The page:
FOREIGN BODIES EXHIBITION

FOREIGN BODIES

A British Family in India 1876 – 1947

Exhibition at Hot Numbers, Dales Brewery, Gwydir Street, Cambridge CB1 2LJ

Victoria Smith:  Felted landscapes, etchings and vitrines
Oliver Smith: Photographic prints
Bay Lees: Fired glass paintings

I was so inspired by the Particular Places exhibition in Canterbury last year that I wanted to extend my work and have a more personal show in Cambridge. My co- exhibitors are Oliver Smith, showing some of his finely textured black and white photos, taken with an Olympus OM1, and Bay Lees with fired painting on glass.

The Foreign Bodies of the title refers to the presence of the British in India. Along with many others, my family lived abroad as planters, business men, civil servants and missionaries, not only in India but also the Far East and Africa. This is a fairly common part of many people’s backgrounds, yet, it seems to me, is only now beginning to be acknowledged and explored.

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I began my research by browsing my great aunt’s photo albums. I found a tiny black and white photo of her wedding breakfast table, taken in 1911, and a newspaper cutting describing the event in extraordinary detail, including a guest list and details of all the presents. This set off a train of thought about our relationship to objects and how they can represent home, especially in a foreign country. Most of these particular gifts were items of silver – tea services, silver salvers, toast racks, pickle forks, entre dishes – ordered from England, perhaps from Mappin and Webb, shipped out to India and then carefully wrapped and shipped back again when the family left in 1947. These were expensive things at the time, much valued by those that received them. It is interesting that their original purpose is no longer relevant to us – how many people use silver sugar tongs now –   yet many of us have similar treasures passed down to us, which we polish every now and then and use for special occasions. All of the original items have been lost, sold or stolen and I have made these exhibits from similar objects from the same period, borrowed from friends and family.

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The vitrines explore the absence of these objects, with the tissue paper carapaces set against old photographs. They have an inherently ephemeral quality. The tissue paper refers to careful wrapping when sailing home and also to the fineness and delicacy of the silver itself, which would have needed polishing regularly.

The monotypes are dry point etchings, printed on a nineteenth century Kimber press. They suggest Victorian catalogue entries, as well as the silver display tables, side boards and dressing tables that we might remember from our grandmothers’ houses.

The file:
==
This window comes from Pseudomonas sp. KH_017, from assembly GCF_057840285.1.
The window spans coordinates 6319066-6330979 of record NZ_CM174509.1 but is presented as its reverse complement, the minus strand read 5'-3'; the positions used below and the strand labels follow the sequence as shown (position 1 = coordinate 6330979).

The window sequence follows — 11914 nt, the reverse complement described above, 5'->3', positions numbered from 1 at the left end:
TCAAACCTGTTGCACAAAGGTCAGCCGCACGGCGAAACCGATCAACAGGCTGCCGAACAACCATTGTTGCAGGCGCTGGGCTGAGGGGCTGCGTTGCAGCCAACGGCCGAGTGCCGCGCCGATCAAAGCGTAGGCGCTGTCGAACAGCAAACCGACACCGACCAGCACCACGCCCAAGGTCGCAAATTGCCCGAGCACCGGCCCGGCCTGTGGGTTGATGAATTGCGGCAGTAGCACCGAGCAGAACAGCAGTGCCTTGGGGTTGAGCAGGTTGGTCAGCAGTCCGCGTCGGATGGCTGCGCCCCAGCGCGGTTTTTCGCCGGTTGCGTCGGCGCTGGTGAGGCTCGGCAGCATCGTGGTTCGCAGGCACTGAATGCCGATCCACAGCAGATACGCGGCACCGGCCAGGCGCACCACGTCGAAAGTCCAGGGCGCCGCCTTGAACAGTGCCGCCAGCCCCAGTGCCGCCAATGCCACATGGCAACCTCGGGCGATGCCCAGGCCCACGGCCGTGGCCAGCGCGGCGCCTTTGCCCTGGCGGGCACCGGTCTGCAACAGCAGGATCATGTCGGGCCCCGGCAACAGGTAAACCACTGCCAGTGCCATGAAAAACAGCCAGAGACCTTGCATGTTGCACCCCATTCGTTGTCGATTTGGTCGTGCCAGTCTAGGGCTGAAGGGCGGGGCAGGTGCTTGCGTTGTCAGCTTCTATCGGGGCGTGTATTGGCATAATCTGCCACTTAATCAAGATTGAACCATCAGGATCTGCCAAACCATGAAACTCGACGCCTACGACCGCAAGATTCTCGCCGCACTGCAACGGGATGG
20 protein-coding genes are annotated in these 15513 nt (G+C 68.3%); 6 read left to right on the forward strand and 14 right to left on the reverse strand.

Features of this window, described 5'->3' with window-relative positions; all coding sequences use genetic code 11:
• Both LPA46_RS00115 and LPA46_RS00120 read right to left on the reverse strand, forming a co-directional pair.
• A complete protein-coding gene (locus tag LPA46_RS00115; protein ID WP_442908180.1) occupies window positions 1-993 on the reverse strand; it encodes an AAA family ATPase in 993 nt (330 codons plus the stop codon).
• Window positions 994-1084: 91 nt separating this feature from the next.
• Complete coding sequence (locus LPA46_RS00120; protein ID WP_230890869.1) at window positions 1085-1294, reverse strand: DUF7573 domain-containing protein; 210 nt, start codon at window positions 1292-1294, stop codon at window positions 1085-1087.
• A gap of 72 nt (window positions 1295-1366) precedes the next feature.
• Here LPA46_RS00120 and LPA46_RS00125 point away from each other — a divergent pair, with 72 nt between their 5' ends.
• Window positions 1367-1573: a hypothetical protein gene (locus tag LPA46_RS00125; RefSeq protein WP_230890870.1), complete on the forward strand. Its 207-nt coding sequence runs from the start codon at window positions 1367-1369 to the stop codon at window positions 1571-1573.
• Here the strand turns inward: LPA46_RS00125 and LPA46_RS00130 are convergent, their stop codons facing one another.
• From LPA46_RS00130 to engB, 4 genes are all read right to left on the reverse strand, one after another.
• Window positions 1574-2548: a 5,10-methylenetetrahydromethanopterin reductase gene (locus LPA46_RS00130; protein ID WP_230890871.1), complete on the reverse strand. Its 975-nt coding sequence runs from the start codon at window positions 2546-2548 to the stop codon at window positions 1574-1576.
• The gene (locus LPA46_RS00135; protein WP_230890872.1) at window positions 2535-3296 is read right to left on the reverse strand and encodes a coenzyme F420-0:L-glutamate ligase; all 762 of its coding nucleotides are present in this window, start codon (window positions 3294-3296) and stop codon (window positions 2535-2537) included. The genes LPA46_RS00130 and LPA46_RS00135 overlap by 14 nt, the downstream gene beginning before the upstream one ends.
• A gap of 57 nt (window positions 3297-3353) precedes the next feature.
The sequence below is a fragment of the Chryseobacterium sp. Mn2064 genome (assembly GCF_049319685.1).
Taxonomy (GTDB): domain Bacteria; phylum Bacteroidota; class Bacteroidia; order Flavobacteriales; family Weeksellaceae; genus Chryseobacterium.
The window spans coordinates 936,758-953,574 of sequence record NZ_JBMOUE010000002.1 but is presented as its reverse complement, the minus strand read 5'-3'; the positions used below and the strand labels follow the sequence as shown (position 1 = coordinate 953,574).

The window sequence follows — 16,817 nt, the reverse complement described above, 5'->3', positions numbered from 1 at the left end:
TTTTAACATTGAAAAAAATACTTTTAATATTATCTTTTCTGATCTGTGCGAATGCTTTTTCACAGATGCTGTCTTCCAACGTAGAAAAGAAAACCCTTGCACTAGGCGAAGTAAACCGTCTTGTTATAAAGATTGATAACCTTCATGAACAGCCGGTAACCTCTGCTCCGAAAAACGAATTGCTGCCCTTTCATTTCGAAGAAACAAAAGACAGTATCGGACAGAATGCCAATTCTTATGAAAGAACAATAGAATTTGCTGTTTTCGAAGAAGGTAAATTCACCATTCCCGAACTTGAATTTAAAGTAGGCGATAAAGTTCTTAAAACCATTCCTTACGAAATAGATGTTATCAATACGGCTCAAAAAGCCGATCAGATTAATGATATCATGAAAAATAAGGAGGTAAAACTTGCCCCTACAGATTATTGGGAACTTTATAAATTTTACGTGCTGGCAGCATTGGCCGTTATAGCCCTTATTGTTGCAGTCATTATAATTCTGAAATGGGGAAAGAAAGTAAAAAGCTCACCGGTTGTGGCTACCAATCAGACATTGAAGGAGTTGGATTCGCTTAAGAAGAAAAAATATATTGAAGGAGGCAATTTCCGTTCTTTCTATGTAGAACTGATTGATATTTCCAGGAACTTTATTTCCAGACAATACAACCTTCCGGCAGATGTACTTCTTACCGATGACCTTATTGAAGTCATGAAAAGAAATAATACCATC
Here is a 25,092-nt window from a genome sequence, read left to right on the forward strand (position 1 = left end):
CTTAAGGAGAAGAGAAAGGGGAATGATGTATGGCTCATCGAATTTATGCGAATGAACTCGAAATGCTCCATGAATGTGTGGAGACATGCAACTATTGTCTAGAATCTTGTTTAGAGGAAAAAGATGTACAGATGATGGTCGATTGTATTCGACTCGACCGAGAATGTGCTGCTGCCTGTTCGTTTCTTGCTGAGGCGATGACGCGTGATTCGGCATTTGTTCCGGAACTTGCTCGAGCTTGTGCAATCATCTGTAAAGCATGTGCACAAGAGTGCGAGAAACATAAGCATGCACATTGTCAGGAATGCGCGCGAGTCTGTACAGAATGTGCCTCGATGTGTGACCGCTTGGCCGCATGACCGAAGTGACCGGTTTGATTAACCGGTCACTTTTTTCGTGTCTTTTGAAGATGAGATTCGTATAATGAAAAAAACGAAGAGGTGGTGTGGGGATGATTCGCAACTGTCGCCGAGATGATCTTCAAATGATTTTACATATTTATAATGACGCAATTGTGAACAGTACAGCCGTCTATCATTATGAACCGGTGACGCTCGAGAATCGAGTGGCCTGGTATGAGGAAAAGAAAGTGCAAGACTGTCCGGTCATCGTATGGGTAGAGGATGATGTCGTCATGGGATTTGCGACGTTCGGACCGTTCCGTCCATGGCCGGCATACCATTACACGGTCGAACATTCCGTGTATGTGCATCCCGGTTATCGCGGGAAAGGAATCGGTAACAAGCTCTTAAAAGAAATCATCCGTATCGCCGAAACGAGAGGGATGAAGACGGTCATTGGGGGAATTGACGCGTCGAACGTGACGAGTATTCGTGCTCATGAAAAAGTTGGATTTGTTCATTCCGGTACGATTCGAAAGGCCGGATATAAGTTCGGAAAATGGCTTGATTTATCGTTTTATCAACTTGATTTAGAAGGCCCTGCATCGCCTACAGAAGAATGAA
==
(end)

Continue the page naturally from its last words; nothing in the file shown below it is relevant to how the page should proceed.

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The felted landscapes also have a strong sense of absence. Many acres of these lands were cleared by my ancestors and planted with coffee, tea, cardomom, teak and rubber, forming estates which are still in production today. They altered the landscape and made it productive, and for three generations it was their home, their livelihood and their passion. I can clearly see the ghosts of my great grandparents, grandparents, father, aunts and uncles standing in these distant landscapes, looking out over these views so familiar to them.

My family had made India their home for so long that the separation caused by Independence in 1947 had a profound effect and was, indeed, traumatic. “Coming home” to England, to a cold, impoverished post-war country was a deeply depressing experience for them and many other ex-colonials. Britain wasn’t home, didn’t feel like home and many of them found it hard to adapt. Whereas they had been running huge estates in the tropical climate of India, they now were living in chilly Cheltenham and Frinton on Sea, in a new Britain they didn’t understand. They had become foreign bodies in their own country.

ABOUT THE ARTISTS

VICTORIA SMITH

I am a designer, artist and hands-on maker. I am sister to Bay Lees and married to Oliver Smith. I trained as an architect at the University of Cambridge and my practice crosses many scales and disciplines. I am currently experimenting with pure merino fibre and other materials, such as tissue paper, as a fine art medium.  The art works are delicate, tactile and evocative.

I have exhibited in Cambridge, London and Kent and my work is in private collections at home and abroad.

BAY LEES

I am an artist and teacher living near Faversham, Kent. I studied illustration at Maidstone College of Art and I have taught art at Ashford School for many years.

Most of my current work is produced using fine art printmaking techniques and my current interest is in fired glass using ancient processes involving lead pigments and silver nitrate. My work has a narrative quality, expressing a personal response to time and place and each viewer will interpret it according to their own experiences and interests.

I have participated in many exhibitions in Kent and my work is in private collections in the UK, USA ,Canada and India.

http://www.baylees.co.uk

OLIVER SMITH

I am an architect and director of 5th Studio, an architecture and urban-design practice with studios in Cambridge, London and Oxford.

These photos were taken during our stay on the Browne family tea and coffee estates in South India. Whereas most of these aim to carefully record the juxtaposition of jungle and estate planting,  the images of the festival in the local village are just lucky snaps.

The photographs were taken on my Olympus OM1 using Ilford FP4 film and printed by Bob Wiskin at ECOne Labs in Kings Cross.

http://www.5thstudio.co.uk

 

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